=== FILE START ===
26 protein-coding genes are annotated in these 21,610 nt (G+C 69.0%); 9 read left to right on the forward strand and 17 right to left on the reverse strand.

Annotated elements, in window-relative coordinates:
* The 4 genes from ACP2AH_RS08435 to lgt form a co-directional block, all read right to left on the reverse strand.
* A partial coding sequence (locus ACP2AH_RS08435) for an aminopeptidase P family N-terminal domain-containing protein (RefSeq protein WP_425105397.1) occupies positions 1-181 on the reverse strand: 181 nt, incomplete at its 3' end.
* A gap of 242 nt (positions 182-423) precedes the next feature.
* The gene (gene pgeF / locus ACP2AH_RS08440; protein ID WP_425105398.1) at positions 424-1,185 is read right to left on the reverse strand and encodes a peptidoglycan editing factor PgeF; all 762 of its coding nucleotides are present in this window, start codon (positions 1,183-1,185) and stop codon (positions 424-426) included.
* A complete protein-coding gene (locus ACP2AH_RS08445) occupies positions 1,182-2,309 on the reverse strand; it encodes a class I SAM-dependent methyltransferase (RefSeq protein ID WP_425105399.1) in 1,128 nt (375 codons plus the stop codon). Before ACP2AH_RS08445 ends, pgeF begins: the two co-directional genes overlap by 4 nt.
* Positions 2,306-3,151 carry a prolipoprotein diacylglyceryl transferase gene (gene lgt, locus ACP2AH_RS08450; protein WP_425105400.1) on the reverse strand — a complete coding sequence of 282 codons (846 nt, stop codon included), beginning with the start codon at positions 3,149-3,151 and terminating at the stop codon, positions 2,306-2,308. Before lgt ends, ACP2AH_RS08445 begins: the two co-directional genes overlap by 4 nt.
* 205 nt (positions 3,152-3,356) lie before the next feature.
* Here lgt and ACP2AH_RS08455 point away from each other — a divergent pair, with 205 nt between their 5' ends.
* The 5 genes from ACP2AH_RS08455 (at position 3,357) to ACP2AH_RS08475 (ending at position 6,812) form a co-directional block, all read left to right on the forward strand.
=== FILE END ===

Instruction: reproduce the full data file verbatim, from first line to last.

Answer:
26 protein-coding genes are annotated in these 21,610 nt (G+C 69.0%); 9 read left to right on the forward strand and 17 right to left on the reverse strand.

Annotated elements, in window-relative coordinates:
* The 4 genes from ACP2AH_RS08435 to lgt form a co-directional block, all read right to left on the reverse strand.
* A partial coding sequence (locus ACP2AH_RS08435) for an aminopeptidase P family N-terminal domain-containing protein (RefSeq protein WP_425105397.1) occupies positions 1-181 on the reverse strand: 181 nt, incomplete at its 3' end.
* A gap of 242 nt (positions 182-423) precedes the next feature.
* The gene (gene pgeF / locus ACP2AH_RS08440; protein ID WP_425105398.1) at positions 424-1,185 is read right to left on the reverse strand and encodes a peptidoglycan editing factor PgeF; all 762 of its coding nucleotides are present in this window, start codon (positions 1,183-1,185) and stop codon (positions 424-426) included.
* A complete protein-coding gene (locus ACP2AH_RS08445) occupies positions 1,182-2,309 on the reverse strand; it encodes a class I SAM-dependent methyltransferase (RefSeq protein ID WP_425105399.1) in 1,128 nt (375 codons plus the stop codon). Before ACP2AH_RS08445 ends, pgeF begins: the two co-directional genes overlap by 4 nt.
* Positions 2,306-3,151 carry a prolipoprotein diacylglyceryl transferase gene (gene lgt, locus ACP2AH_RS08450; protein WP_425105400.1) on the reverse strand — a complete coding sequence of 282 codons (846 nt, stop codon included), beginning with the start codon at positions 3,149-3,151 and terminating at the stop codon, positions 2,306-2,308. Before lgt ends, ACP2AH_RS08445 begins: the two co-directional genes overlap by 4 nt.
* 205 nt (positions 3,152-3,356) lie before the next feature.
* Here lgt and ACP2AH_RS08455 point away from each other — a divergent pair, with 205 nt between their 5' ends.
* The 5 genes from ACP2AH_RS08455 (at position 3,357) to ACP2AH_RS08475 (ending at position 6,812) form a co-directional block, all read left to right on the forward strand.